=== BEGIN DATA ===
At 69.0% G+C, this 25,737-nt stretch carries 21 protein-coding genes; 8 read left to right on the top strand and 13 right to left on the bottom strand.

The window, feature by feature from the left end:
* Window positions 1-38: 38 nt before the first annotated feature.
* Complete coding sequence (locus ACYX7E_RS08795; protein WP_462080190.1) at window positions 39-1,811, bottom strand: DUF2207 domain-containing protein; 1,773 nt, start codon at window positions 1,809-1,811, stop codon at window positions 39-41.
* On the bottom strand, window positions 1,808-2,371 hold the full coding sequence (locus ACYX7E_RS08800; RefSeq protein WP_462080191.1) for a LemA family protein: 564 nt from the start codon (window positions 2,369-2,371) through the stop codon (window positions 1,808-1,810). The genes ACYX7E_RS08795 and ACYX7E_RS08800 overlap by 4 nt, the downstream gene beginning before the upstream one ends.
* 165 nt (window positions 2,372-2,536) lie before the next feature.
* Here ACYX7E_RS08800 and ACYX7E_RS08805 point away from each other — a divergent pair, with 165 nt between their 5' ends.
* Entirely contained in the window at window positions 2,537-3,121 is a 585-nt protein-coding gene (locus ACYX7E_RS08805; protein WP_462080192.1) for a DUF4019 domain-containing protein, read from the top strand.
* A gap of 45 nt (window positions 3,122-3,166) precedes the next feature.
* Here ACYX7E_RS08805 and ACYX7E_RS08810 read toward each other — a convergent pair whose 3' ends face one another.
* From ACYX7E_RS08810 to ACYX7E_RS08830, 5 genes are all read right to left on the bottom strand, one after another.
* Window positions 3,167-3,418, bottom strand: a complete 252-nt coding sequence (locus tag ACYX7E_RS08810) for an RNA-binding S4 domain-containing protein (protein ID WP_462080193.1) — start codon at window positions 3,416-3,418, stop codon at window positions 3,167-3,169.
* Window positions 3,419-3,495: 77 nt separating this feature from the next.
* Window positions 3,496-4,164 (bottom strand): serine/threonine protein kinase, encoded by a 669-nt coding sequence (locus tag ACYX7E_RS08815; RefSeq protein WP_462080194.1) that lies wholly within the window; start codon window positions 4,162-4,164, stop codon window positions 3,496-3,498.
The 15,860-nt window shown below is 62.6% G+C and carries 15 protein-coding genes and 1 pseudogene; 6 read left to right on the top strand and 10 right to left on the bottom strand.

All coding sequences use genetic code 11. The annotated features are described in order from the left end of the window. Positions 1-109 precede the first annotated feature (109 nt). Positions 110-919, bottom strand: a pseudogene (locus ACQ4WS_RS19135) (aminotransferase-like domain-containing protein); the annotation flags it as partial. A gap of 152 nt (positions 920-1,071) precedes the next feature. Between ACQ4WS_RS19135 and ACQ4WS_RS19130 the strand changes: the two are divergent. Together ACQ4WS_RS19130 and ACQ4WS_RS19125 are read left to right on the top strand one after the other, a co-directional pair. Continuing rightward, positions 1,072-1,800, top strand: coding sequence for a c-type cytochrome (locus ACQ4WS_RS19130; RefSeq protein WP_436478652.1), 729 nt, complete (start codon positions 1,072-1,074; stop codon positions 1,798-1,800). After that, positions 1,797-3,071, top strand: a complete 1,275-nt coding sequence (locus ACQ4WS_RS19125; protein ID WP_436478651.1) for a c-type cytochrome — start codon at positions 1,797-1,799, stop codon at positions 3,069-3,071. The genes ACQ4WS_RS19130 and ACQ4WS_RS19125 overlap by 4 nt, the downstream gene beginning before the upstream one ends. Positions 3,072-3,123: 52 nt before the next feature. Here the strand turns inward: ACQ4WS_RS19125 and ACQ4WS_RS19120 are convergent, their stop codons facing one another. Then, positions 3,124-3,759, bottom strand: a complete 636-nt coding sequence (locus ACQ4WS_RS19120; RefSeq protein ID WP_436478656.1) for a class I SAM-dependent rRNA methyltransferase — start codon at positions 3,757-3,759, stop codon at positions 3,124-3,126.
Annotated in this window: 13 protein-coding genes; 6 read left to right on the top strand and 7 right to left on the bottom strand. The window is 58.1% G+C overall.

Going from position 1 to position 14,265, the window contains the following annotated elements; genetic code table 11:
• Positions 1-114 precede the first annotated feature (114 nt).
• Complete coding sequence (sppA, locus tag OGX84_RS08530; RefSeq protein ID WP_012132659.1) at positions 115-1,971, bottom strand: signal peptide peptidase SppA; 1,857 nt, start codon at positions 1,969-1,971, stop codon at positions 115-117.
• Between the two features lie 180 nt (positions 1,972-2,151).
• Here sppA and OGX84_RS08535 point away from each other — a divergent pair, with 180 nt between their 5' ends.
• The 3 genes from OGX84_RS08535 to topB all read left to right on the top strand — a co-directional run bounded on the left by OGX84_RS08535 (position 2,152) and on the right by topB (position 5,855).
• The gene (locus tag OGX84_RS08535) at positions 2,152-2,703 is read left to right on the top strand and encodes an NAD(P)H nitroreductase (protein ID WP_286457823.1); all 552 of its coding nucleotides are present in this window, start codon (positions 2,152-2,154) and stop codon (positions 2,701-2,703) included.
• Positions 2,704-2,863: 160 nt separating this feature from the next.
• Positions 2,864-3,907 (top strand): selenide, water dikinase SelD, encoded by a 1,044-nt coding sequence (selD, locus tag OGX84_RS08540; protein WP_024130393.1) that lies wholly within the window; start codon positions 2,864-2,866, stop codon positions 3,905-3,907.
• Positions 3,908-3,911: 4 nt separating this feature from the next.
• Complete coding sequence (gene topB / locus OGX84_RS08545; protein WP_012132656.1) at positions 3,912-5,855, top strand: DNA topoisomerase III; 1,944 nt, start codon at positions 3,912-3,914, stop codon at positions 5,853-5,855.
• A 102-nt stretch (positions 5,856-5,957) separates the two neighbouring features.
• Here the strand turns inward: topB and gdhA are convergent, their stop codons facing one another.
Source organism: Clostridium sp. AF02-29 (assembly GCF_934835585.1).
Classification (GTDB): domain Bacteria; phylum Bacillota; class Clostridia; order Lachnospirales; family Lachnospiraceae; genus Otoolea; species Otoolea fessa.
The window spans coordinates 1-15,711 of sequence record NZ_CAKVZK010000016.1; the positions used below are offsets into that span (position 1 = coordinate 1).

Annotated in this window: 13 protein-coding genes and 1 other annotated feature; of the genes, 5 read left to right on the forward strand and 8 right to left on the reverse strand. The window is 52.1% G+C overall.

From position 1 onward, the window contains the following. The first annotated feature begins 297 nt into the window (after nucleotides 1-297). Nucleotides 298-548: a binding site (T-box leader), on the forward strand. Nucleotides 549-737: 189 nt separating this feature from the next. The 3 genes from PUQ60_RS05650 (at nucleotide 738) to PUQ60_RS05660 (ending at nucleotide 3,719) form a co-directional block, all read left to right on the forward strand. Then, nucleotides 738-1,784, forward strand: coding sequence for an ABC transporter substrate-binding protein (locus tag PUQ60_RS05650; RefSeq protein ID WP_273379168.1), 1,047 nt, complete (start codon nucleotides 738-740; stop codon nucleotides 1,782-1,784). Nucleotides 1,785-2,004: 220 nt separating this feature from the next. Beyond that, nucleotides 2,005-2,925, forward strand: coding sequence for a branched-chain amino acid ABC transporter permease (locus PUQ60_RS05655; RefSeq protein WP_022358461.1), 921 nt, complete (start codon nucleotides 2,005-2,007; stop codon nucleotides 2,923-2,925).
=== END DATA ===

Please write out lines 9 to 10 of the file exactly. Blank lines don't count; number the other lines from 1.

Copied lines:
* A gap of 45 nt (window positions 3,122-3,166) precedes the next feature.
* Here ACYX7E_RS08805 and ACYX7E_RS08810 read toward each other — a convergent pair whose 3' ends face one another.